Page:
The Government announcing kerosene rationing for soldiers in the colder reaches of the country refuels Pankaja Srinivasan’s memories of Ladakh
For a good month-and-a-half after we returned from Ladakh, after a two-year stint, we trailed clouds of kerosene. My toddler daughter’s soft curls were perfumed with it and I could sniff out my four-year-old son wherever he was.
I wonder what Manu would have done. An Air Force officer from Chennai, he was always to be found covered in blankets from head to ankle, with his bare feet flat against the hot kerosene-fed bukhari that grumbled gently in a corner. Manu’s soles were like cured hide with all that heat.
We were not allowed to keep the bukhari on through the night as it was dangerous. People have asphyxiated on the kerosene fumes and not woken up. Those who have tippled on rum and then dozed off in front of the warm bukhari have burnt down their rooms. Still...Ahhhh, the joy of stepping in from minus 26 degrees, rushing to the bukhari and allowing first our hands and face to thaw and then turning around to allow the delicious warmth to work on the posterior ...Will 50 per cent rationing now restrict toasting to one side alone?
It was lights-out and bukharis-out at 10 p.m. We hoped like hell we fell asleep before the warmth dissipated and the urge to visit the loo flooded our thoughts.
While the youngsters recklessly splashed rum into their toilet bowls so that they did not freeze over, the abstainers put in a capful of kerosene that also worked as an anti-freeze. Maybe, now on, everyone will use rum.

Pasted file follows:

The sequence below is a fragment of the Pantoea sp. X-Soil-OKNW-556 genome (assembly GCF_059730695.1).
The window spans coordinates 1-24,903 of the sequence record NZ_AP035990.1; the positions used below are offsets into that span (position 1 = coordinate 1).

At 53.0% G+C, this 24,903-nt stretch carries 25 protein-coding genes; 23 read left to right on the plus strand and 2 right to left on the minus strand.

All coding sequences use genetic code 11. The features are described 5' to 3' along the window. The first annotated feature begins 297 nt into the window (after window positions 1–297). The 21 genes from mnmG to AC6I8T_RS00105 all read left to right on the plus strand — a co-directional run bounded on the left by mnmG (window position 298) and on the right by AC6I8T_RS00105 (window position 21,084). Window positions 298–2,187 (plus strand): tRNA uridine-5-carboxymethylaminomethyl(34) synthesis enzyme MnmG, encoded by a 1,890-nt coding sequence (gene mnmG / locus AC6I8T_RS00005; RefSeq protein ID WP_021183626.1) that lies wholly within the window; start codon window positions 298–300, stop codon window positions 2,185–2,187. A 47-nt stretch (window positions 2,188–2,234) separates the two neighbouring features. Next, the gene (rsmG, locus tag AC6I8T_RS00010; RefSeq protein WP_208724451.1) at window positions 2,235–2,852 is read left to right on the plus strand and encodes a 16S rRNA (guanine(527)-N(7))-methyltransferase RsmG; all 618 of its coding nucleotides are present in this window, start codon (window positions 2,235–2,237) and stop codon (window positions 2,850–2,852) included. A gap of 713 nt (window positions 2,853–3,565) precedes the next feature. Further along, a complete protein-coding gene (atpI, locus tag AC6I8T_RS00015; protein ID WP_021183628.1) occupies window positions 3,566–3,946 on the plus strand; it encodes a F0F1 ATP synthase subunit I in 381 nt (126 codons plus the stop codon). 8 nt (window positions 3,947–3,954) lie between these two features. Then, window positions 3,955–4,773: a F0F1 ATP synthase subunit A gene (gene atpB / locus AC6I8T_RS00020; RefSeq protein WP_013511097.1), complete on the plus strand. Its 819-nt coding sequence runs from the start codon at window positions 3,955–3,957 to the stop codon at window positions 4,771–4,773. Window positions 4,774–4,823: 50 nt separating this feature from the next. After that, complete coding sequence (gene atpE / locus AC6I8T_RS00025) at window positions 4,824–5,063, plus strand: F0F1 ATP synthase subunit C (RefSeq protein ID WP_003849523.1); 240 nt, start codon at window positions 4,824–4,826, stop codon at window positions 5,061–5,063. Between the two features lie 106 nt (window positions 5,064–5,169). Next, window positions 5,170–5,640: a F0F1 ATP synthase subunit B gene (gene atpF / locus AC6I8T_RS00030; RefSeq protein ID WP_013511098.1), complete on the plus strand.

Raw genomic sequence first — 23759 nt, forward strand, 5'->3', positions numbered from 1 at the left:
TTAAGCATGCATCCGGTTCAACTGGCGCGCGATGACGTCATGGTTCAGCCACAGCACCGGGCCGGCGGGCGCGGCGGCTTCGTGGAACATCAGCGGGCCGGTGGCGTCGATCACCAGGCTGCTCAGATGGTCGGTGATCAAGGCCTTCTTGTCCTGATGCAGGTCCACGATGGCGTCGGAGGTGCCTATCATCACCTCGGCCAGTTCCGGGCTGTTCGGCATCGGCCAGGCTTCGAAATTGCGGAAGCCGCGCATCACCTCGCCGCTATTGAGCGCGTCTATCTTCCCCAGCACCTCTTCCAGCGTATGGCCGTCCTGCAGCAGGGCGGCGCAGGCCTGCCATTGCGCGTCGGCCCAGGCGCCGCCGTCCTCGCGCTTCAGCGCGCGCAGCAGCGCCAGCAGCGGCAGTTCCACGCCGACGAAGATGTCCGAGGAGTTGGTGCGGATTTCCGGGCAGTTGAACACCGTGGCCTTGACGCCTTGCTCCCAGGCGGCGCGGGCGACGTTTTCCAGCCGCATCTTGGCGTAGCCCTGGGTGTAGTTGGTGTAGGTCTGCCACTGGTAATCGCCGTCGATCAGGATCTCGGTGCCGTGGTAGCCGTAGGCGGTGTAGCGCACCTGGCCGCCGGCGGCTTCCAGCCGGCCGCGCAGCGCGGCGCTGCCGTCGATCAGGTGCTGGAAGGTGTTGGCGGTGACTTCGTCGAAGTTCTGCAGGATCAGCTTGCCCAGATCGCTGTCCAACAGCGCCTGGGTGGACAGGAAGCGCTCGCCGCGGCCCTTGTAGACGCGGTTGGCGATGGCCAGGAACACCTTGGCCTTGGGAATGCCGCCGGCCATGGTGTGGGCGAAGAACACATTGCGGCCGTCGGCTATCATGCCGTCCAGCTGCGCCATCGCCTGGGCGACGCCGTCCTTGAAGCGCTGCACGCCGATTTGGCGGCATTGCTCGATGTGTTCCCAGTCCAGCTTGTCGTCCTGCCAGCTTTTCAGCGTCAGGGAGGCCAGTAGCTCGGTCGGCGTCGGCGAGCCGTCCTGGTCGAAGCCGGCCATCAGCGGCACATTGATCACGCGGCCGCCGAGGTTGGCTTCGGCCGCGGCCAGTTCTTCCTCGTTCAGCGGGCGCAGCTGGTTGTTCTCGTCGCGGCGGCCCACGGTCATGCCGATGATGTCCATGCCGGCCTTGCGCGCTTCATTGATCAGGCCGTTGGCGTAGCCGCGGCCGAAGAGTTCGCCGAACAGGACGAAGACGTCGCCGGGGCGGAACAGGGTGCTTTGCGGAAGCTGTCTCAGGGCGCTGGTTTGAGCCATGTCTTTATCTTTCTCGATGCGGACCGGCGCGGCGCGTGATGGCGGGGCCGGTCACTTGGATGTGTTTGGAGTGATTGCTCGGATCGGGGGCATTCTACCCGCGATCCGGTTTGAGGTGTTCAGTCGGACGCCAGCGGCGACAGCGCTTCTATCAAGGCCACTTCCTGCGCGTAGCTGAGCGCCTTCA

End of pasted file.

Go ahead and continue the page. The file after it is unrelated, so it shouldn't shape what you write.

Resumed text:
Even the bathwater got a peg of rum. The officers would go to work reeking of it. One could never tell if they had bathed or just had a quiet swig before starting the day! For obvious reasons, kerosene was eschewed here as it would be awkward if not downright incendiary, in case if someone decided to light up next to you.
And each morning, after breaking chunks of ice from the drum of water kept outside, I would put them into a vessel, carry it inside and place it on the lit kerosene stove. Gas cylinders were hard to come by.
Washed clothes hung out to dry in the brilliant sunshine were carried in at dusk, stiff like emaciated scarecrows. Inside, they were kept next to the bukhari till they crumpled and let off steam. We folded the clothes, now warm, sooty and smelling of kerosene, and put them away.
When Raju’s tenure ended, I had to leave every last bedsheet, curtain and sweater behind. Taking them back to the plains in the aircraft was downright hazardous.
To this day, I can tell who has just returned from a stint in Ladakh, just from the smell.